COVID-19 Website Notice. In order to comply with emergency communications regulations, we are required to provide a link to the following website before proceeding:

The greenest school on earth

| June 17, 2015 | 0 Comments

The Global Coalition for Green Schools, an initiative run by the Centre for Green Schools, part of the US Green Building Council based in Washington, DC in the US, has announced that Dunbarton High School in Ontario, Canada is the 2015 ‘Greenest School on Earth’.

The award is given annually to an institution that embraces a ‘whole-school’ approach to sustainability.

Many of Dunbarton’s green initiatives are student-led. They include participation in an Atlantic salmon restoration project and an on-campus waste management programme. The school also has a 40-seat outdoor classroom (meant to bring students closer to nature), a 5 000 square foot ‘pollinator garden’ (designed to attract butterflies) and ‘insect condominiums’ (stacks of wood with holes to provide shelter). It’s also installed energy-efficient lighting and windows.

Said one of this year’s judges, Princess Noor bint Asem of Jordan, “One of the things we loved about Dunbarton is that so much of its activity is driven by the students and the community. We really believe that is the way it can be sustained and magnified.

“Dunbarton is also applying sustainability across many different subjects, from photography and art classes to finance and maths.” Dunbarton stood out from a list of schools from 20 countries that told the judges how they reduce energy, water and waste; how well they’re enhancing health and well-being in their environment; and how effectively they’re teaching environmental literacy.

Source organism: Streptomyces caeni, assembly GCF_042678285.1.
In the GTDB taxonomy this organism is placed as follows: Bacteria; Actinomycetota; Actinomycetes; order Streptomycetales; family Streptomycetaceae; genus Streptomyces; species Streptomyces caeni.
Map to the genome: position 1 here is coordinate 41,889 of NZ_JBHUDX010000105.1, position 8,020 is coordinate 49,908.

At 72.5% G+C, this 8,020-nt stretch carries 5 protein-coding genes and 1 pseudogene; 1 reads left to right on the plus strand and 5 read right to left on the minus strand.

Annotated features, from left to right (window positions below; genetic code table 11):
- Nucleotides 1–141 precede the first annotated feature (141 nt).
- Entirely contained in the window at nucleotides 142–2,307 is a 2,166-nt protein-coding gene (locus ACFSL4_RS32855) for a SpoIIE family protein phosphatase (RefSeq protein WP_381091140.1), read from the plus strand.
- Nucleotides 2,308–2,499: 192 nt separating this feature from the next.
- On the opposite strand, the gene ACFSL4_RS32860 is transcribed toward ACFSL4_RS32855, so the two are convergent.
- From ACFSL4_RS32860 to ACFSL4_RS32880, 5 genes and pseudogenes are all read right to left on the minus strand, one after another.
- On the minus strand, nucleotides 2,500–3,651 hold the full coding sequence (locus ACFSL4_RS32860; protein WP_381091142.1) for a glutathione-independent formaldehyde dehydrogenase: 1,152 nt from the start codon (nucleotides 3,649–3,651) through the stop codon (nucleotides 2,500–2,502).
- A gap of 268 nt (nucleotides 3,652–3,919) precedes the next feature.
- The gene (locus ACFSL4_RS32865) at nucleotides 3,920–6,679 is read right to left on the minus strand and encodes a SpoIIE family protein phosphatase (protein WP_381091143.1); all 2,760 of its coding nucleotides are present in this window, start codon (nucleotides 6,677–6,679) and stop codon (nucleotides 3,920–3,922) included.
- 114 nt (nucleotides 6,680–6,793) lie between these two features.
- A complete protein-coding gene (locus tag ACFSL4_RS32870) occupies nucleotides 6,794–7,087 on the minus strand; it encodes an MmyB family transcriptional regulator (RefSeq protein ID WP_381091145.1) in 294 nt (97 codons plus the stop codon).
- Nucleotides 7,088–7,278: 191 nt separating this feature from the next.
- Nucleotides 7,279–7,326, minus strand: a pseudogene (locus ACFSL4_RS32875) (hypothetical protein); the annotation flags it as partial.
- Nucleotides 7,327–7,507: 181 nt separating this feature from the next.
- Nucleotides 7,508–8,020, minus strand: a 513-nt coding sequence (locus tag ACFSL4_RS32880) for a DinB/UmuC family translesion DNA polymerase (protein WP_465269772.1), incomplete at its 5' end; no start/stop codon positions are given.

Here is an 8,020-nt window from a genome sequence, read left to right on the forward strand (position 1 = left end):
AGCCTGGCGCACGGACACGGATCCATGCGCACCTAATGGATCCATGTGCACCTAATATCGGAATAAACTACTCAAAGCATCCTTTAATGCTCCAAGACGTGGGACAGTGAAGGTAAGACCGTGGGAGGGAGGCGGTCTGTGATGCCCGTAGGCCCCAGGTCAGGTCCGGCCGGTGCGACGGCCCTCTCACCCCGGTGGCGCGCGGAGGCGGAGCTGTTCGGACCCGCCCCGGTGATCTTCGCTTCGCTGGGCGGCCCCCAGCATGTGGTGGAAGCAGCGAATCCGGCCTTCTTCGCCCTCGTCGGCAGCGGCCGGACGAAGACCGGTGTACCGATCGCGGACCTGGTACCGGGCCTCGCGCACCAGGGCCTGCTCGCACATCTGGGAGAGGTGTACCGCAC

The judges gave an honourable mention to Vele Secondary School in Limpopo, South Africa. Unlike Dunbarton, which was built in the 1960s, it’s a new school with its own energy monitoring system, natural ventilation and gardens for growing food. But it doesn’t engage students in the same way Dunbarton does, according to Carly Cowan, the Centre for Green Schools’ international programme manager. “The big differentiating factor between Dunbarton and Vele is that Dunbarton’s students showed a lot more leadership and initiative in making the school green,” she says.

Category: Winter 2015

About the Author ()

News posts added for Independent Education by Global Latitude DMA

Leave a Reply

Your email address will not be published. Required fields are marked *